Underlying inflation slowed in February as gasoline prices fell for the first time in more than two years, government data showed Friday.
The nationwide core consumer price index, which excludes fresh food items because of their volatility, rose 0.7 percent from a year earlier, slowing from a 0.8 percent increase in January.
Prices rose for the 26th straight month, according to the Ministry of Internal Affairs and Communications.
Gasoline prices fell 1.3 percent, the first decline since November 2016, tracking a plunge in crude oil prices late last year. But with the recent resurgence in oil, gasoline prices could also rebound next month, a ministry official said at a news briefing.
Mobile phone fees were also down, while utility bills, accommodation, and household appliances such as vacuum cleaners rose in price.
So-called core-core consumer prices, which exclude both fresh food and energy items, rose 0.4 percent in February, the same pace as the previous month.
Lagging inflation is a headache for the Bank of Japan, which is pursuing a 2 percent target in a bid to keep the economy from falling back into growth-stunting deflation.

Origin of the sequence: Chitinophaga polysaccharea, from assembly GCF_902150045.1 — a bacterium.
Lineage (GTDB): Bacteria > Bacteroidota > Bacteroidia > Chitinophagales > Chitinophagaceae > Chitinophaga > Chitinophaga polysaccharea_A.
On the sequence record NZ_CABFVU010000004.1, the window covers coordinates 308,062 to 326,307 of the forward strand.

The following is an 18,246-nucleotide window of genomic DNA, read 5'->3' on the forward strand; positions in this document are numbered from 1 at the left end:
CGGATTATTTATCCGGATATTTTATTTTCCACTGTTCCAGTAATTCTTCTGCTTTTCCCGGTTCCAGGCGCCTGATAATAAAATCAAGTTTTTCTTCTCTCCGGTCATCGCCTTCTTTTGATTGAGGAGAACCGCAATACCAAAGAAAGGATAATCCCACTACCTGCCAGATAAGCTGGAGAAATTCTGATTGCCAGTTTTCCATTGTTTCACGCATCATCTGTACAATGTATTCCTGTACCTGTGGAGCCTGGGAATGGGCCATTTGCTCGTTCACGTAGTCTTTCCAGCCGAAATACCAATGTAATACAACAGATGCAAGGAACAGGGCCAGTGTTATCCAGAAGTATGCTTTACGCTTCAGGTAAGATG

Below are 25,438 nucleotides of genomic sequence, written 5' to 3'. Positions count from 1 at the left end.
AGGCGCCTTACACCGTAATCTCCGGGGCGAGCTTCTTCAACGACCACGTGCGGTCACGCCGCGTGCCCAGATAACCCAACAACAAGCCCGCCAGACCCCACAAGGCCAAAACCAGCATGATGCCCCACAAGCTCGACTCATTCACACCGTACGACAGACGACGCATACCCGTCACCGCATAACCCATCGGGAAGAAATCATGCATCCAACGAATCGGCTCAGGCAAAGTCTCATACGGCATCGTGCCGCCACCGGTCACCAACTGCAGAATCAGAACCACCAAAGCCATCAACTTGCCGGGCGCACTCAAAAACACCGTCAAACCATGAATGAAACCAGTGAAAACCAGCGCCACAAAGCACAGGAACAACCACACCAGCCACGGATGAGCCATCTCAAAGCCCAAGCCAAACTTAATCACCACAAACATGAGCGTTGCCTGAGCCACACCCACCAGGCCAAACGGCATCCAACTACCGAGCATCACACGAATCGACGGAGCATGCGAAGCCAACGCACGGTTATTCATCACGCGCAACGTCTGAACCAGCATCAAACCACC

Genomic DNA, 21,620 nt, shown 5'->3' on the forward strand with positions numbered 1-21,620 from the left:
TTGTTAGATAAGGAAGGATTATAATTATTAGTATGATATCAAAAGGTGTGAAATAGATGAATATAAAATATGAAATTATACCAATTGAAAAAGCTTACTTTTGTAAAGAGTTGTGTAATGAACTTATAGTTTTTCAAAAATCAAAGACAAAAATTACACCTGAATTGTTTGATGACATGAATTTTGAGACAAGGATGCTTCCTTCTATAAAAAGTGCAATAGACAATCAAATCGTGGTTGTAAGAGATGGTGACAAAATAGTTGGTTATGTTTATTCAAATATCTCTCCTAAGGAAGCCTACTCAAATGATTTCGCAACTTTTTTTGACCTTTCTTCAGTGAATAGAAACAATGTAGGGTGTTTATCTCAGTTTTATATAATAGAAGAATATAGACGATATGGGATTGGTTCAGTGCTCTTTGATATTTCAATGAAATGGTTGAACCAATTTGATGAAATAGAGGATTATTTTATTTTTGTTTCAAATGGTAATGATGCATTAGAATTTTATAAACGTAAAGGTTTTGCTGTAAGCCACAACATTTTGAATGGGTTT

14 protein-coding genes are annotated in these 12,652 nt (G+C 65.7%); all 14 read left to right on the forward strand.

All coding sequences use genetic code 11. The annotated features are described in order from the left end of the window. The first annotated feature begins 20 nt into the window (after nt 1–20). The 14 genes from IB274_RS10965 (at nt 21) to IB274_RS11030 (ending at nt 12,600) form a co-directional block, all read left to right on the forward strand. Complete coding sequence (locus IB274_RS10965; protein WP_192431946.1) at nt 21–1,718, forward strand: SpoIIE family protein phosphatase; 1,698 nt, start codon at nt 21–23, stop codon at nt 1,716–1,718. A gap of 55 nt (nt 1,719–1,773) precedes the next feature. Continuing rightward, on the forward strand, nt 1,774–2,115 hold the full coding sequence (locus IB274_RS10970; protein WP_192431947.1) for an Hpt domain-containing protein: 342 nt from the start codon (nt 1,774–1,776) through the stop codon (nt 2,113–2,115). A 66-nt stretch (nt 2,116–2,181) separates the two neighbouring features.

Last week, the central bank decided to maintain ultralow interest rates and asset purchases as Gov. Haruhiko Kuroda kept to the script that upward momentum in prices remains intact.
In reality, there has been little progress despite years of drastic monetary easing. Some government officials have criticized the focus on the 2 percent target, with Finance Minister Taro Aso saying earlier this month that the BOJ should “take a more flexible approach.”
Takeshi Minami, chief economist at the Norinchukin Research Institute, said he does not foresee prices picking up any time soon given household spending will remain muted due to tepid wage gains and an upcoming consumption tax hike.
The introduction of free preschool and a further fall in mobile phone fees are also expected to put downward pressure on inflation.
“The BOJ may need to consider taking policy action at some point,” Minami said.
In a time of both misinformation and too much information, quality journalism is more crucial than ever.
By subscribing, you can help us get the story right.